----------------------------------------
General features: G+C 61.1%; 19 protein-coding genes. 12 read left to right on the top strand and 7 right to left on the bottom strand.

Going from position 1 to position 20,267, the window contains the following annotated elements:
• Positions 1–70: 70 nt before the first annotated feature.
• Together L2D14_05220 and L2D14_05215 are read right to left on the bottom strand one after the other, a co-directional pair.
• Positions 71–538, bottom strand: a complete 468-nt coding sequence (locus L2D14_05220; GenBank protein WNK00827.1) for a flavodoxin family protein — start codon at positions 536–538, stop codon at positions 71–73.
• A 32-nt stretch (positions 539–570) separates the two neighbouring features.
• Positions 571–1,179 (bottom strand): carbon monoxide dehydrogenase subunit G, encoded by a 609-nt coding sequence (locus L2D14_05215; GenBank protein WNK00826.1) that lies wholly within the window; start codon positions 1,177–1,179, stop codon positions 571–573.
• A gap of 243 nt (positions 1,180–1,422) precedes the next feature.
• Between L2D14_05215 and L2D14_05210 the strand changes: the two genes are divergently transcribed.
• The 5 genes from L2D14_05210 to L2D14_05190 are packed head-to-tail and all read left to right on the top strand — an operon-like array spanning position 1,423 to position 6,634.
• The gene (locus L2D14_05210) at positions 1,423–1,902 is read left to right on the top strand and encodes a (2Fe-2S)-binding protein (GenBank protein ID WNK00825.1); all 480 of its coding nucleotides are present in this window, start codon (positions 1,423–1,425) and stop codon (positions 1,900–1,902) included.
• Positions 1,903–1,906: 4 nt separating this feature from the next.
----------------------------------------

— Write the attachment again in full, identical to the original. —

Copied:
General features: G+C 61.1%; 19 protein-coding genes. 12 read left to right on the top strand and 7 right to left on the bottom strand.

Going from position 1 to position 20,267, the window contains the following annotated elements:
• Positions 1–70: 70 nt before the first annotated feature.
• Together L2D14_05220 and L2D14_05215 are read right to left on the bottom strand one after the other, a co-directional pair.
• Positions 71–538, bottom strand: a complete 468-nt coding sequence (locus L2D14_05220; GenBank protein WNK00827.1) for a flavodoxin family protein — start codon at positions 536–538, stop codon at positions 71–73.
• A 32-nt stretch (positions 539–570) separates the two neighbouring features.
• Positions 571–1,179 (bottom strand): carbon monoxide dehydrogenase subunit G, encoded by a 609-nt coding sequence (locus L2D14_05215; GenBank protein WNK00826.1) that lies wholly within the window; start codon positions 1,177–1,179, stop codon positions 571–573.
• A gap of 243 nt (positions 1,180–1,422) precedes the next feature.
• Between L2D14_05215 and L2D14_05210 the strand changes: the two genes are divergently transcribed.
• The 5 genes from L2D14_05210 to L2D14_05190 are packed head-to-tail and all read left to right on the top strand — an operon-like array spanning position 1,423 to position 6,634.
• The gene (locus L2D14_05210) at positions 1,423–1,902 is read left to right on the top strand and encodes a (2Fe-2S)-binding protein (GenBank protein ID WNK00825.1); all 480 of its coding nucleotides are present in this window, start codon (positions 1,423–1,425) and stop codon (positions 1,900–1,902) included.
• Positions 1,903–1,906: 4 nt separating this feature from the next.